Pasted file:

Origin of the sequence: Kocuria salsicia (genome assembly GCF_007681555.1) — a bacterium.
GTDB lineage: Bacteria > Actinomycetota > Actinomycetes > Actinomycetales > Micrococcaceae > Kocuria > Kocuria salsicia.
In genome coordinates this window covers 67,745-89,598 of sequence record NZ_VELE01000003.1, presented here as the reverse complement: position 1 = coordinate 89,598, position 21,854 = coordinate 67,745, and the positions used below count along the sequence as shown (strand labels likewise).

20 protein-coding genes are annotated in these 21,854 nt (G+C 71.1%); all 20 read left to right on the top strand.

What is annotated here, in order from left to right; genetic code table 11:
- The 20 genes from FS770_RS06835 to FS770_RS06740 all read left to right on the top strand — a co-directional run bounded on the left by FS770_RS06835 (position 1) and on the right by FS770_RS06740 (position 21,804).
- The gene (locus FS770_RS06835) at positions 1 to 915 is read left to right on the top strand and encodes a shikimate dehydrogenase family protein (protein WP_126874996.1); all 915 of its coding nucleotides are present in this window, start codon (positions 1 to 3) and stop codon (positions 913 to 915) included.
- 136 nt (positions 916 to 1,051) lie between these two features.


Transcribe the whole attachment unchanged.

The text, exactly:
Origin of the sequence: Kocuria salsicia (genome assembly GCF_007681555.1) — a bacterium.
GTDB lineage: Bacteria > Actinomycetota > Actinomycetes > Actinomycetales > Micrococcaceae > Kocuria > Kocuria salsicia.
In genome coordinates this window covers 67,745-89,598 of sequence record NZ_VELE01000003.1, presented here as the reverse complement: position 1 = coordinate 89,598, position 21,854 = coordinate 67,745, and the positions used below count along the sequence as shown (strand labels likewise).

20 protein-coding genes are annotated in these 21,854 nt (G+C 71.1%); all 20 read left to right on the top strand.

What is annotated here, in order from left to right; genetic code table 11:
- The 20 genes from FS770_RS06835 to FS770_RS06740 all read left to right on the top strand — a co-directional run bounded on the left by FS770_RS06835 (position 1) and on the right by FS770_RS06740 (position 21,804).
- The gene (locus FS770_RS06835) at positions 1 to 915 is read left to right on the top strand and encodes a shikimate dehydrogenase family protein (protein WP_126874996.1); all 915 of its coding nucleotides are present in this window, start codon (positions 1 to 3) and stop codon (positions 913 to 915) included.
- 136 nt (positions 916 to 1,051) lie between these two features.